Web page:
Kim Jong-nam has lived in sumptuously-funded exile in China, Macau and Singapore for years since he fell from favor.

The tongue-in-cheek petition appears on a website with the same name as the North Korean propaganda site Uriminzokkiri. The website, which has one more “k” than the North Korean version in its URL, created a corner gathering signatures to support a takeover by Kim Jong-nam. It hails him as the “eldest son and true heir of the Baekdu blood” — a reference to nation founder Kim Il-sung’s alleged birthplace.

The website also praises Kim Jong-nam’s courage for criticizing the hereditary transfer of power from Kim Jong-il to his third son Jong-un, which he described as “a joke to the outside world.”

The website’s creator, who gave his name as Chung, said the petition is slightly mischievous. “Our purpose is to deal a blow to the Kim Jong-un regime by stressing the need for reforms, rather than actually getting Kim Jong-nam to become the new leader.” Chung added he wants to use humor to inform more young South Koreans what is actually happening in the North.

[Chosun Ilbo]

Jeong Kwang Il, North Korean defector

The U.N. Commission of Inquiry on Human Rights in North Korea was established in March by the U.N. Human Rights Council to investigate “systematic, widespread and grave violations of human rights in North Korea.”

More than 40 witnesses — some of them newly arrived from North Korea — recently testified before representatives from the U.N. inquiry commission in Seoul, and they detailed horrific abuse at the hands of their captors.

One of those who testified was Jeong Kwang Il, a North Korean defector once worked for a North Korean trading company that he said dealt with China and South Korea.That ended abruptly in 1999, when he was arrested by government security agents, he said. “These people were beating me with clubs, and they said I should confess that I am a spy. But I told them. ‘I’m not a spy.’ But they kept beating me — for two weeks.”

After undergoing “pigeon torture,” in which he was hung upside down with his hands cuffed behind his back, he confessed to what he told the commission he had never done. “I could not endure this any more so I confessed that I was given a spy’s job from South Korea,” he said. “I had given up.”

Jeong said he was then taken to a political camp, where he spent three years before he was released to discover that his home was no longer where it had been, and he could not find his family.

“I felt betrayed,” he said. “I decided that I was done in North Korea.”

After a year-long escape route that took him through China, Vietnam, Cambodia and Thailand, Jeong arrived in South Korea in 2004, where he has started a new life, but not forgotten the old one.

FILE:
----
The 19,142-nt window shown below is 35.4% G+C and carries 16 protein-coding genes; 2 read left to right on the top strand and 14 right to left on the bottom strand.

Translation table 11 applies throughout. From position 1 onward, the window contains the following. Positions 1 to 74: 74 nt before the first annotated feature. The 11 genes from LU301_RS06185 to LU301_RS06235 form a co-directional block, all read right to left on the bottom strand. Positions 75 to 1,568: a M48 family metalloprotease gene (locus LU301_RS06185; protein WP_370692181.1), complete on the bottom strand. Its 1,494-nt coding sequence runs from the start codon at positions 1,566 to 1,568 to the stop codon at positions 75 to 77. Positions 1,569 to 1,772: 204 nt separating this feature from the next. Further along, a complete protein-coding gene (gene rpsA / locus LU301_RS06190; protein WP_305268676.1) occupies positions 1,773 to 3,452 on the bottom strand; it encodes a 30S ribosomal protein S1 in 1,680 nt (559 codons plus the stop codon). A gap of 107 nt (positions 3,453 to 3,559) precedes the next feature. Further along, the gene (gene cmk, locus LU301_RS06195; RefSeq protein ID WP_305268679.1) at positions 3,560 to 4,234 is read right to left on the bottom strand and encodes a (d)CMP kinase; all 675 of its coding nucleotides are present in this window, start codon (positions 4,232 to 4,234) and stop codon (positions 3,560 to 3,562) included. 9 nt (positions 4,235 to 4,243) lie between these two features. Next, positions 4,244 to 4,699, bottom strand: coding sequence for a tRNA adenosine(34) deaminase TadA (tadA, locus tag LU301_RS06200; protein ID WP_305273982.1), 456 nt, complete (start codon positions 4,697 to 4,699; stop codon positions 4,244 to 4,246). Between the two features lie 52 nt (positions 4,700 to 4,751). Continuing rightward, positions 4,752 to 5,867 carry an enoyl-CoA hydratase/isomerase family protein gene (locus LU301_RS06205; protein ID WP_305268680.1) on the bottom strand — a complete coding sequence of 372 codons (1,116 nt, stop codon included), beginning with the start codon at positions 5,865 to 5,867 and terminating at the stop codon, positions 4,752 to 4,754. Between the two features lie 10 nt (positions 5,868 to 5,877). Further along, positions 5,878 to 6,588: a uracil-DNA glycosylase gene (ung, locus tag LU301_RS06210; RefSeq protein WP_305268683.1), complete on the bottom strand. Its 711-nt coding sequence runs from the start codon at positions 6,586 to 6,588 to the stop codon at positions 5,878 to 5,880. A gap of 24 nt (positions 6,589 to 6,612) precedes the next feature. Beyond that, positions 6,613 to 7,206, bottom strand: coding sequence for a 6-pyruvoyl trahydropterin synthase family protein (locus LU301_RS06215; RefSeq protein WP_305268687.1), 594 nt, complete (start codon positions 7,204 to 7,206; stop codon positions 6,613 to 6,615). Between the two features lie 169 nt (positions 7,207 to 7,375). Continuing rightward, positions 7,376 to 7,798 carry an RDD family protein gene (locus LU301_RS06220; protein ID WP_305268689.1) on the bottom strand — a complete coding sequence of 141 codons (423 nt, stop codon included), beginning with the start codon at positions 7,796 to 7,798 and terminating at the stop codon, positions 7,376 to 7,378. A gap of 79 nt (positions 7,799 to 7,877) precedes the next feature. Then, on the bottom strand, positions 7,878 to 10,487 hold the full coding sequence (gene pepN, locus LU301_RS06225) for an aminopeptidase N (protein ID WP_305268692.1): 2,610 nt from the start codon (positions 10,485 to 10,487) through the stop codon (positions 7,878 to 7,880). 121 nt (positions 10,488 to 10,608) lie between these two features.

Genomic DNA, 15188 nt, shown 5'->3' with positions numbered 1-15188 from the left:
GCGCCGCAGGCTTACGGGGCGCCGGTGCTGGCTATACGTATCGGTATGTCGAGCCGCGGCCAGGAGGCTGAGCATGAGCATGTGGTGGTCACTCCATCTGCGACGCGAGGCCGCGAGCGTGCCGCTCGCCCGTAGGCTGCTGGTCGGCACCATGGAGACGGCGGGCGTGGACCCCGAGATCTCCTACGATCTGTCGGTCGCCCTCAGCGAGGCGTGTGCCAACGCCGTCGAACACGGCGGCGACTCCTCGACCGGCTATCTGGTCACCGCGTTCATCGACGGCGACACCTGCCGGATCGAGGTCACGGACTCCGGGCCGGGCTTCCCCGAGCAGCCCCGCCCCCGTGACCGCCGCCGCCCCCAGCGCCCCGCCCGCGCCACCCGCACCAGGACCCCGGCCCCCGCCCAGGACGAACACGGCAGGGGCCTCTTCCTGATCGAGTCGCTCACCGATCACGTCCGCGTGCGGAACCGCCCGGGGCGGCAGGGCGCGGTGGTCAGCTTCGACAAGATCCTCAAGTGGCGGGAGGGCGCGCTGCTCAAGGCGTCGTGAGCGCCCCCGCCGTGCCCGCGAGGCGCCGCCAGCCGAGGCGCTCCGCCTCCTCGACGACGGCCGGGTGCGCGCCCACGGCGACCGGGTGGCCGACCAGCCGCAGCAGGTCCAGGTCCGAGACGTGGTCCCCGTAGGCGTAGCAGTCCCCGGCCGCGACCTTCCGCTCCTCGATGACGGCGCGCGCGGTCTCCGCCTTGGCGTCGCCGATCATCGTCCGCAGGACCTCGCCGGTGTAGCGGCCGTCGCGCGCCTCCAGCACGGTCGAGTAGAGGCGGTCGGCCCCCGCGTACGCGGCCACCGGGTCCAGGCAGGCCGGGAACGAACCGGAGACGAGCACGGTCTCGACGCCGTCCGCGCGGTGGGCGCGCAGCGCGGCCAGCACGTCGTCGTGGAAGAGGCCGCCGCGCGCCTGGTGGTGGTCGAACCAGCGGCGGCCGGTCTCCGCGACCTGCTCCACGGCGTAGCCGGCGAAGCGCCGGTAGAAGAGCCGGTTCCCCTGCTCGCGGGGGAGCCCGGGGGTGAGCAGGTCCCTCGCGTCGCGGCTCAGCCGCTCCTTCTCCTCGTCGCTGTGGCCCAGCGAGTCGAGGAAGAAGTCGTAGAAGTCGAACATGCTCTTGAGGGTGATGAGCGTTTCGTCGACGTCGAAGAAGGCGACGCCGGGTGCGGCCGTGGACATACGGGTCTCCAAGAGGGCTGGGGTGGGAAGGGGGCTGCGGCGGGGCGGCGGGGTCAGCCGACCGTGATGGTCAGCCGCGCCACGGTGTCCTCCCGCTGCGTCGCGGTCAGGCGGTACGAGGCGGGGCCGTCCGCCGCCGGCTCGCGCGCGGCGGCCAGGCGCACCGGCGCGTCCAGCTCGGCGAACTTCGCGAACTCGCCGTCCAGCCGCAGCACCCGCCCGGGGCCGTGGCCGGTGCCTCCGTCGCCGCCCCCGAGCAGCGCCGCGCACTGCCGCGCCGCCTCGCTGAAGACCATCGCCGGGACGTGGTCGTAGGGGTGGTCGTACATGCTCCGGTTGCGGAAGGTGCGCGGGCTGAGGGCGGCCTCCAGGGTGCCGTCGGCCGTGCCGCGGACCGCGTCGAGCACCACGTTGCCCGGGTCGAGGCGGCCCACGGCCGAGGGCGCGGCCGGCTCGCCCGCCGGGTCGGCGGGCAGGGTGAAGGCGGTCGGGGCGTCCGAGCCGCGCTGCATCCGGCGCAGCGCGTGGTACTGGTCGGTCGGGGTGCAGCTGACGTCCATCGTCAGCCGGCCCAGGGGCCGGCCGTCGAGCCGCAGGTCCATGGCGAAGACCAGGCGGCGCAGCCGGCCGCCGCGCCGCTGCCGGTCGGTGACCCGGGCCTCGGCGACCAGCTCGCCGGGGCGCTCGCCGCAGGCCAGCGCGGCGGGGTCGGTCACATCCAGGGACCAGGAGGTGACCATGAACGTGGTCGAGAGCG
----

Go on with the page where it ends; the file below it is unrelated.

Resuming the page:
“Even if they give me a lot of money, I will not go back to that country,” he vowed.

CNN  

Ex-prison guard viewed North Korean inmates as subhuman enemies

An Myeong Chul offers a rarely-heard voice from the other side of a prison network considered as merciless as those of Stalinist Russia or Maoist China. In the North Korean prison camps where Mr. An worked for eight years as one of the system’s feared, ruthless guards, Taekwondo was a weapon of subjugation.

“I remember practicing Taekwondo on the prisoners,” Mr. An said in an interview. “It was a way to control the inmates. For instance, if we had a high-ranking official visiting the prison camp, we would be told to show what we’ve learned and practice … Taekwondo on the inmate.”

Commanders drove home repeatedly that the inmates were enemies of the state, guilty of serious anti-regime crimes who deserved to be treated like scum, he said.

“If we were to help these prisoners in any way or be compassionate, we would be executed and our families as well, and we were given the right to kill any prisoner who attempted to escape,” he said. “I remember a colleague dragging a prisoner who was working in the field and executing this prisoner.”

Mr. An said he witnessed “a lot of deaths” of inmates, whether as a result of violence by camp authorities, starvation, overwork or accidents in workplaces like the coal mine where prisoners toiled at the notorious Camp 22.

In October, 1992, 300 of Camp 22’s 50,000 inmates died from an infectious disease they caught from a contaminated field mouse, he said. The prisoners were particularly susceptible to communicable illness, said the ex-guard, since they were fed the minimum amount of food needed to carry out their work tasks.

“The best way to put it is they were the slaves, and we were the slave owners.”